People often tell me that I look like Susan Sarandon. I don’t thing that I do, and I don’t think she is particularly attractive, so I don’t really like when say that. I do not consider it a compliment.
My Mother, Sister and Niece were over the other day. They were recounting a story about my Mother having told a waitress that she looked like Jennifer Hudson.
The ensuing conversation went someting like this:
Me: I know that you meant it as a compliment, but maybe the woman doesn’t think Jennifer Hudson is attractive.
Mother: But she is.
Me: But maybe she doesn’t think so. It might not be a compliment to her.
Mother: of course it is. Everyone wants to be told they look nice.
Which then evolved into me being crazy, the whole world has gotten ridiculous if you can’t give someone a compliment.
Me: But she might not, and however you look at it you’re in a superior position as the customer and she just has to laugh at everything you say because her tip is dependent on how much you like her. You should never put someone in that position.
Mother: Well I don’t consider myself superior (now consider this said in a negative, whiny, superior tone)
Mother: Well (imagine a really haughty tone) I don’t consider myself superior to her
Me (or my sister- I don’t remember at this point) But you are superior in that she is serving you. Her tip, therefore her livelihood depends on what you think of her service. Just like why a superior at work shouldn’t tell an underling that they look nice. It’s a power imbalance. (who knew we’d end up talking power balances again)
This then evolved into a conversation about workplaces. I having been the only woman in the room who worked as a female executive in a male dominated field said that I did not like when men at work would tell me that I looked nice.
My mother responded: Of course you liked it when people told you that you looked nice at work…
Let’s just say that my voice is hoarse right now from the amount of yelling I did. I stood there telling my Mother about what it felt like to be one of the only female executives on a floor full of men- open cubicle. How it was not how I wanted to be viewed. I wanted to be respected for my intellience, not my legs…
To which she recounted a story about how she had to once train a man who was going to make more money than she did.
So- I was emotionally spent, and relating a story about the topic at hand. And my Mother had to one up me with the one story she had about her 1 year stint in corporate America, which didn’t have anything to do with the topic.
And…my Husband is not usually one to notice things (seriously- I rearranged something in my living room a few weeks ago and he didn’t notice till my daughter came home) so when my Husband said:
There you were, spilling your guts out about how it felt to be on the trading floor in the 80s ad 90s, and she didn’t even say that she was sorry that you had to deal with all that. She showed no empathy at all. She had to counter you and bring the conversation back to herself.
Because I am so used to a lack of empathy or warmth or understanding from my Mother, that it doesn’t dawn on me that she should be empathetic….
Which brings me to some of my own personality traits: lack of empathy and a certain coldness.
When you have been raised by an emotionally distant, controlling, narcissistic parent, how many of those traits do you retain yourself?
And when you have grown up with little warmth and empathy, you begin to think that you don’t deserve any: you begin to think that you are not worthy of it…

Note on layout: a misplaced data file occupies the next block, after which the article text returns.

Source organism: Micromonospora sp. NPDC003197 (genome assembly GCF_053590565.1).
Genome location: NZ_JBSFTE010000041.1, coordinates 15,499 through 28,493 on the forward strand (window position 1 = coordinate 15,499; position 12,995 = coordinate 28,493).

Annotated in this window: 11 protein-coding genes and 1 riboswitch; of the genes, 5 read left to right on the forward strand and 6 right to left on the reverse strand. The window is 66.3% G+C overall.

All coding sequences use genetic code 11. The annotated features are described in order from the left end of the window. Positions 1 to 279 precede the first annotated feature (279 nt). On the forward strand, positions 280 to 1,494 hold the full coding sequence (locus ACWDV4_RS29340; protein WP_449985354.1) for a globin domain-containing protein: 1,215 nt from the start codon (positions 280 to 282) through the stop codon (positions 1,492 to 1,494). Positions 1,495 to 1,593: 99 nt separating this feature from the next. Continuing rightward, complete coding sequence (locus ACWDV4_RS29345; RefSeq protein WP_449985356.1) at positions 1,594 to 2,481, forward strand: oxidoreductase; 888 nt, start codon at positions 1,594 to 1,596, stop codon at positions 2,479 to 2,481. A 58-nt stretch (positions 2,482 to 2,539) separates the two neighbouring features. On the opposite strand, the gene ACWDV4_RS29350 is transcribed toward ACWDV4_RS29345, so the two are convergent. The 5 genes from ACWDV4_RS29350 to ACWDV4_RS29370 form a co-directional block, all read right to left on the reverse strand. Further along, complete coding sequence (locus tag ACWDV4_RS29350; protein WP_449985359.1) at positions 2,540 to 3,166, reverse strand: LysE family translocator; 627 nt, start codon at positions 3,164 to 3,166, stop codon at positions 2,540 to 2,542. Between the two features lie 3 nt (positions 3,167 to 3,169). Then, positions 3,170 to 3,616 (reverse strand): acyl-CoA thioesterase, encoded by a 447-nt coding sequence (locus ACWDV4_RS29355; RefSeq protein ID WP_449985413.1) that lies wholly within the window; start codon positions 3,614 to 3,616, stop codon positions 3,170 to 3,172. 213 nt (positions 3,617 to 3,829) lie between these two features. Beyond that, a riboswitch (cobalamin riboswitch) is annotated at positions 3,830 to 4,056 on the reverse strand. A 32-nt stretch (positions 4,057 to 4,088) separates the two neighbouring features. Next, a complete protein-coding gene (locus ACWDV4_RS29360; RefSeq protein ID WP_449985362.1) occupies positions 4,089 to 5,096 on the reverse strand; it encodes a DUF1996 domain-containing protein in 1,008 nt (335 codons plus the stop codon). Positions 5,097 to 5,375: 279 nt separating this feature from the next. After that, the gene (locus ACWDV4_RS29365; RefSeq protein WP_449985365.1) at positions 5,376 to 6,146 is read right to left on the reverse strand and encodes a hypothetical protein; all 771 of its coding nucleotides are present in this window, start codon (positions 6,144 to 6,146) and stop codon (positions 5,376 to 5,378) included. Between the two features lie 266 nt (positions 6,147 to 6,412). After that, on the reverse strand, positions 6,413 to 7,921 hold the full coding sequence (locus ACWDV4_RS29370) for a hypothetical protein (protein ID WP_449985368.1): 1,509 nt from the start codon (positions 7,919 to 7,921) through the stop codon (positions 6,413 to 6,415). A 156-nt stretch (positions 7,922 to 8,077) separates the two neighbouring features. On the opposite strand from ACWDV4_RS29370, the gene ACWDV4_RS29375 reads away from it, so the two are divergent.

So- to all of you who say that kids are resilient- I would rethink that thought.
To those of you who think that parenting doesn’t matter: I would rethink that thought.
We are the products of our parents actions. Period. What you do and say, how you act begets the person that you become.
We all make parenting mistakes.
ALL OF US
Making mistakes is fine. But we must own the mistakes we make with our children. When your adult child says that the way that the parent handled something, or did, had a negative impact, as a parent you must at least think about what they said.
I have told my Mother countless times that the way that she did things was bad for my mental health.
But she still insists that her course of action was correct. She can not admit that she may have not handled something in the best way possible. I am 55 and she is 79, and she will not listen to what I have to say as a rational adult.
When my daughter came home last weekend, she said that distance has made her realize something about my parenting that was not really good for her. I admit that I was hurt, sad and angry- at first. Then, when I got over my initial feelings I began to think about what she said, how it was impacting her, and I thought of ways to actively change. My daughter wasn’t telling me that I was a bad parent- she was telling me her true feelings about certain things.
Why would you not actively listen to what your child is saying to you?
My Mother is not happy that she and I do not have a particularly close relationship. I understand that- because I am not so happy about that either. But her unwillingness to even think about what I say to her is hard to deal with. I leave an afternoon with my Mother emotionally drained and sad. My sleep numbers, which had been really good, plummeted on Saturday night because I was so upset. Two days later I am still not great…
When someone tells you how they feel because of something you said or did, you have two trains of thoughts: you can cling to your belief that you did nothing wrong, or you can think about what the other person said, put yourself in their shoes.
It all depends on what is more important: being right, or having a relationship with that person.